We’re delighted to be joined in New York by Mona Chalabi, a data journalist and The Guardian US’ data editor. You’ll likely have seen her work – digestible and engaging visualisations of complex data – in publications such as The New Yorker, The New York Times, New York Magazine, and of course The Guardian. It has also been exhibited in several galleries in London, including the Tate, The Design Museum, and the House of Illustration. You may have spotted that she did a talk at our very own Nicer Tuesdays in December, where she spoke about the challenges of being a freelance creative and offered some tips on how to fight your corner with clients. At the Wix Playground in February, her talk will be more focused on her work and will see her unpack how exactly she turns huge volumes of complicated data into infographics and illustrations that are both clear and beautiful.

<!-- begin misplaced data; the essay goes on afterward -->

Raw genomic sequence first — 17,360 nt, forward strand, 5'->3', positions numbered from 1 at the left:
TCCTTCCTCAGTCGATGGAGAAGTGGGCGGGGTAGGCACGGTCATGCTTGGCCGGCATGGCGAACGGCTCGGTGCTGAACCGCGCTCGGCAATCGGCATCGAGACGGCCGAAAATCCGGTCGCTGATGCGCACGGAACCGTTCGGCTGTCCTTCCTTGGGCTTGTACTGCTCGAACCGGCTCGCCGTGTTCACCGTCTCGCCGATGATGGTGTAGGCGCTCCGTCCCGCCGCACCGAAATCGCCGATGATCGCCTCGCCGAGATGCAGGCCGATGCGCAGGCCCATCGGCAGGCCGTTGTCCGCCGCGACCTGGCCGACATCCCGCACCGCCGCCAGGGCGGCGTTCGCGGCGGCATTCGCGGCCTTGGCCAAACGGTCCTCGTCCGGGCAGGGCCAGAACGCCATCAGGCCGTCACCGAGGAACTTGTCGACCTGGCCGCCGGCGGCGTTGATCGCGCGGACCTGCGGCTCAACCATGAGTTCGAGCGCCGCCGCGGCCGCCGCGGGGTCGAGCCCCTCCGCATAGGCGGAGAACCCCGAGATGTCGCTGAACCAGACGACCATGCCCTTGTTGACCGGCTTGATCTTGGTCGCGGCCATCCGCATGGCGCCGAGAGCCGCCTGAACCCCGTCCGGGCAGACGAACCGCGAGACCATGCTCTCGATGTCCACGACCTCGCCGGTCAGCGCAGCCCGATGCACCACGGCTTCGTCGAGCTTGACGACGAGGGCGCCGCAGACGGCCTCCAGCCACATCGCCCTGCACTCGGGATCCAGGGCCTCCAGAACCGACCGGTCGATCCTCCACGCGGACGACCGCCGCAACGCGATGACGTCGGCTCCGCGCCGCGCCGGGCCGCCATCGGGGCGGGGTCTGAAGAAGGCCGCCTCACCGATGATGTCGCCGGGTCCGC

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Barron Webster

Barron Webster

Also joining us at the Wix Playground will be Barron Webster, who designs new types of computing at Google’s Creative Lab in New York and teaches interaction design at the School of Visual Arts. Much of his career has been about giving people access to information and design tools, including making data more readily available. The RISD Graphic Design graduate was the creative responsible for payinterns.nyc – an online resource that acts as a navigable list of companies and studios in New York that pay their design interns more than the city’s living wage. (He wrote an Opinion piece for us on the subject back in 2018.) In his talk on the 27 February, he’ll focus on this project and Teachable Machine, a Google Creative Lab experiment that lets anyone play with AI and machine learning, in turn giving them a better understanding of how computers use data.

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Laura Kurgan

Laura Kurgan